MT: The current rule does not specify how the note is to be constructed, so I think we could just have another example to this effect rather than adding another sentence to the rule. However, if that example is going to be "Includes 4 bar scales" or some such, we still need a mandatory note addressing how we've estimated the scale (per 3.B1.4). 6/2/12

TF: Here is an example phrasing for four bar scales given on a map:

     Includes four bar scales; scale estimated by measurement of degree of latitude.

Here is the image of the scale representations on the map (as well as a graticule with coordinates), in case we really need to look at an example.

MT: Instead of adding the example here, I added it in 7B8.1. 5/13/13

3C1.1 Projection also transcribed in area 1

A new and correct chart from England to Guinea : with all the tradeing part of the West Indies, according to Mr. Edwd. Wrights projection vulgarly called Mercators chart / by Saml. Thornton at the England, Scotland, and Ireland in the Minories, London. — Scale ca. 1:16,500,000 ; Mercator proj.

bib record: http://catalog.nypl.org/record=b15511380~S1

image: http://digitalgallery.nypl.org/nypldigital/id?481137

Status: Used

3C2.1 Two projections

; Lambert conformal conic proj., standard parallels 49°N and 77°N, modified polyconic proj. north of latitude 80° 

(Comment: A map, drawn on two projections)

Status: Used

MT: added "and" before "modified" and deleted comment (per decision at ALA Annual 2013). 7/1/13


MT: Deleted placeholder for 2nd example (it was to have illustrated an atlas, each map in which has the same scale and is drawn on one of two projections) per decision at ALA Annual 2013. 7/1/13


; Polyconic proj.

Optional note: Some maps in Transverse Mercator proj. and Lambert conformal conic proj.

Bib: http://oskicat.berkeley.edu/record=b11204598~S60

Status: Used 1/15/16

3D2.2. Sexagesimal system with Greenwich prime meridian

[first three examples taken from CM]

Status: Used

MT: Added comments to make it clear which ones were illustrating small-, medium-, and large-scale maps. 12/11/13


Degrees only:

(W 180°—E 180°/N 90°—S 90°)

(Comment: Coordinates for a globe or a world map)
Status: Used 8/13/12


Supplied zeros:

(W 8500ʹ--W 7215ʹ/N 4045ʹ--N 2215ʹ)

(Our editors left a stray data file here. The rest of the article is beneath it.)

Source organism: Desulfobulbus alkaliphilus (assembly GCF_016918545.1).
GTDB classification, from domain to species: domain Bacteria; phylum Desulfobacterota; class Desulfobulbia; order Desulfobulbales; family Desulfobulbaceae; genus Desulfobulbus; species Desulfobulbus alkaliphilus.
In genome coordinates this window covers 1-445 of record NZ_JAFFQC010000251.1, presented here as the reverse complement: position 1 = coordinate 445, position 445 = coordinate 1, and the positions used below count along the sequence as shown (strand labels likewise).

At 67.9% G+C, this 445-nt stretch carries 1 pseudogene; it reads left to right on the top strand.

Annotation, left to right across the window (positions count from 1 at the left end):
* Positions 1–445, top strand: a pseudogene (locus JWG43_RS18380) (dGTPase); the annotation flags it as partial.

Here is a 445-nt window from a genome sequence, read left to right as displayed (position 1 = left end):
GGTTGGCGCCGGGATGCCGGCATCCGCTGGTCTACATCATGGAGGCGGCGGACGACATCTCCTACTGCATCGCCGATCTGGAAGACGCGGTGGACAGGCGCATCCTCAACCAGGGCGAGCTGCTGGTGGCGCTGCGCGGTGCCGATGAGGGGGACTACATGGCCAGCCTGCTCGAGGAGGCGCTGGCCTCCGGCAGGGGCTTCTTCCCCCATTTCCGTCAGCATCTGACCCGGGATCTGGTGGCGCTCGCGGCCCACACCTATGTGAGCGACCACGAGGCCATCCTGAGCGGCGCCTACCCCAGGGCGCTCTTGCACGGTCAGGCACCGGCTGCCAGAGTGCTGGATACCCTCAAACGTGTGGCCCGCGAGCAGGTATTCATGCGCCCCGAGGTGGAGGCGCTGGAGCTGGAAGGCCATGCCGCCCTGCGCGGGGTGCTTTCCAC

Catalog record: http://catalog.nypl.org/record=b14915096~S1

image:  http://digitalgallery.nypl.org/nypldigital/id?434116

[note: there are some problems with this record, including the fact that the two items represented have more differences than indicated in the local notes; notably, the geographic extent differs. Also, see the "00" supplied in the westernmost longitude. That style differs from what is shown elsewhere; should it be "0" instead of "00" for the minutes?]


MT: One example is probably enough here. 3/30/14


(W 133°15ʹ--W 54°00ʹ/N 54°00ʹ--N 14°00ʹ)

Bib: http://oskicat.berkeley.edu/record=b16219526~S6 

(W 136°20ʹ14ʺ--W 74°20ʹ14ʺ/ N 41°00ʹ00ʺ--N 7°00ʹ00ʺ)

Bib: http://oskicat.berkeley.edu/record=b16219525~S6 

RB: The first above is probably better for this example. 6/5/13

Status: Used 3/30/14

MT: Same question as above; namely, should the supplied zeros be single digit or double digit? The 2nd and 3rd examples under rule 3D2.2 (taken from CM) both use only a single zero, so I want to make sure I understand correct practice. Our rules don't say - should they?  12/11/13

MT: Used first of the two examples above but revised to make the zeros single digit. I have not added any rules addressing the convention, just made our examples consistent. 3/30/14

MT: Added leading zeroes as needed in minutes or seconds, per group decision, 8/4/15

3D2.5. Coordinates not extending to neat line

(W 7545ʹ--W 7335ʹ/N 4120ʹ--N 3855ʹ)

catalog record:  http://catalog.nypl.org/record=b14922356~S1

image: http://digitalgallery.nypl.org/nypldigital/id?434621

[note: map shows (W 75--W 74/N 41--N 39); do we want to require a note that tells the extent of coordinates actually enumerated on the map? or suggest a note if considered important?]

TF: I would argue not to require a note; "if considered important" is good.

Status: Used 9/16/12.

MT: Added the sentence "Make a note giving the extent of the coordinates appearing on the map if considered important" to the rule. Made note for the example say "Optional note: Coordinates on map (W 75°—W 74°/N 41°—N 39°) do not extend to neat line" 9/16/12

MT: Corrected example in draft (my fault - I entered the 2nd coordinate incorrectly as 75 degrees not 73 degrees). 4/22/14